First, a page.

How to Study for the GRE: Building Your Perfect Study Plan

November 29, 2023
11 min read


Reviewed by:

Jonathan Preminger

Former Admissions Committee Member, Hofstra-Northwell School of Medicine

Reviewed: 11/29/23

If you’ve decided to write the GRE for your law school application, it’s essential you craft an effective study plan. Read on to find out the top study tips for the GRE.

Since the LSAT was created in 1948, it has been the only form of standardized testing accepted by law schools. But, within the last few years, more and more schools have begun accepting the GRE in lieu of the LSAT in order to encourage a more diverse applicant pool. Many different kinds of medical schools accept the GRE, including nursing school, vet school, and PA school.

If you’ve decided to write the GRE instead of the LSAT, this guide will go over everything you need to know about how to study for the GRE.

image of dots background

Building the Best GRE Study Plan For You

In order to get the best score possible on the GRE, you’ll need to create a solid study plan. Here are some steps you can take to prepare the best study plan you can. 

Decide on Your Timeframe for Studying

First of all, you need to determine how much time you’ll actually need to study well. Spend some time considering your study habits and personal tendencies. How long does it realistically take you to learn concepts and memorize techniques? 

You’ll also need to consider the possibility of re-taking the GRE test if your score isn’t satisfactory. Make sure you factor that into your timeline as well. 

It’s helpful to decide on a set number of hours that you’ll spend studying each week. Then, you can block off study time just like you would any other commitment, like work or class, and you can prepare accordingly. 

Begin with Test Content

Every student knows the horrible feeling of studying your brain out and then sitting down to take the test, and nothing you studied is on it! 

That’s why it’s important that you study using content that is applicable to the GRE test. GRE-specific practice tests are the best way to study to help you get acquainted with how questions are phrased and formatted. Make sure you understand what exactly is on the GRE so that you can find study materials that are most helpful.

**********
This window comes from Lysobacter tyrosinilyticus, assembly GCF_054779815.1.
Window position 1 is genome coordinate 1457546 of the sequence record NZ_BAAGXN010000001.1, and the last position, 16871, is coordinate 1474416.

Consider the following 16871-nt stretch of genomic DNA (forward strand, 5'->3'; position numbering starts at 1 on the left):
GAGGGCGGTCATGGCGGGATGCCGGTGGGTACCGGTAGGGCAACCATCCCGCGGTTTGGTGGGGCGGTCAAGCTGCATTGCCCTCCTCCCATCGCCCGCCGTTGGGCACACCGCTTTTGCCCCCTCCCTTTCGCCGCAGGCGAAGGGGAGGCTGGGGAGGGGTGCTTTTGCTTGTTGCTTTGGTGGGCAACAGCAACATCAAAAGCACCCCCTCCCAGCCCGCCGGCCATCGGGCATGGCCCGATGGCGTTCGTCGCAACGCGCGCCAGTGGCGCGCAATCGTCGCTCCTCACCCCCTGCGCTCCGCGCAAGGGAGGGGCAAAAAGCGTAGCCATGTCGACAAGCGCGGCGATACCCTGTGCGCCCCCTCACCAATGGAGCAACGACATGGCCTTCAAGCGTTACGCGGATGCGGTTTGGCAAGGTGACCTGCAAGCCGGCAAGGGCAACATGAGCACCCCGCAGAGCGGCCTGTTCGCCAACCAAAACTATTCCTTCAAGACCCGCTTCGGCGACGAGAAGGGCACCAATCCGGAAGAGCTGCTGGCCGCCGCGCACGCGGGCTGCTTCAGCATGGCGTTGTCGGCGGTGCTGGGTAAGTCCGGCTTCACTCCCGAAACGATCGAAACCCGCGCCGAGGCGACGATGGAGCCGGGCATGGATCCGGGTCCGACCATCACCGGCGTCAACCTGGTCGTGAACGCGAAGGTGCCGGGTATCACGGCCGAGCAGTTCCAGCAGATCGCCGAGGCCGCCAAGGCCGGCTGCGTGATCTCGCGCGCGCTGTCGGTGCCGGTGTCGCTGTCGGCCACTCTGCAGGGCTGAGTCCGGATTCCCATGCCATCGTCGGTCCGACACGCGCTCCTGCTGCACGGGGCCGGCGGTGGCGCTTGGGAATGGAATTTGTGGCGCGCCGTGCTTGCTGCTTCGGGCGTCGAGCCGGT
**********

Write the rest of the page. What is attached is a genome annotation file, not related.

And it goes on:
Commence Your Practice

The best thing you can do to study for the GRE test is just that: study. Using your timeline and our study schedules below, it’s time to dive into your practice materials!

You should take several full-length practice tests so that you can get used to sitting and thinking hard for nearly four hours. Also, remember to review your answers and pay special attention to your mistakes. 

Adjust Your Schedule 

Remember not to be rigid - your needs are fluid. What works for you in one stage of life may not work at another. Maybe you thought you needed to spend five hours a week on arithmetic, but once you started studying, you realized you only really needed three. 

Don’t be afraid to change your schedule if you feel you need to. You should still commit to regularly studying, but the specifications of what that looks like are up to you. 

Schedule Templates for GRE Exam Preparation 

It’s important to make an action plan when preparing to take the GRE. We recommend taking as much time as you can to study so that you can achieve the highest score possible. 

Here are some study plan recommendations for the GRE: 

2-Week GRE Study Schedule

Two weeks to study for the GRE may be challenging, but it’s doable. We do not recommend using a shorter timeline than two weeks to study, as this schedule may conflict with full-time employment or school. 

Check out our 2-week study schedule to help you out! 

1-Month GRE Study Guide

Similar to our 2-week timeline, leaving only one month to study for the GRE may prove a challenge, but with this schedule, you can handle it! Remember to keep our tips in mind as you study. 

Download our month-long study schedule for the GRE test! 

2-Month GRE Study Plan

Giving yourself two months to study is more feasible. This way, you’ll feel far less hectic and can spend more time going through your study materials carefully. 

Our 2-month study plan is available to download here!

3-Month GRE Study Plan

With three months to study, you’ll be able to take your sweet time. You can spend more time sharpening up your weak areas and hammering down your strengths. By the time the GRE rolls around, you’ll be more than prepared! 

Here’s how we recommend you create your 3-month GRE study plan! 

6-Month GRE Study Guide

If you have many other commitments in your life, this 6-month study guide is for you. It can be difficult to manage your time well, especially if your schedule is full and you have very little free time. This guide makes it simple to carve out time for studying well in advance so that you can ace your GRE test.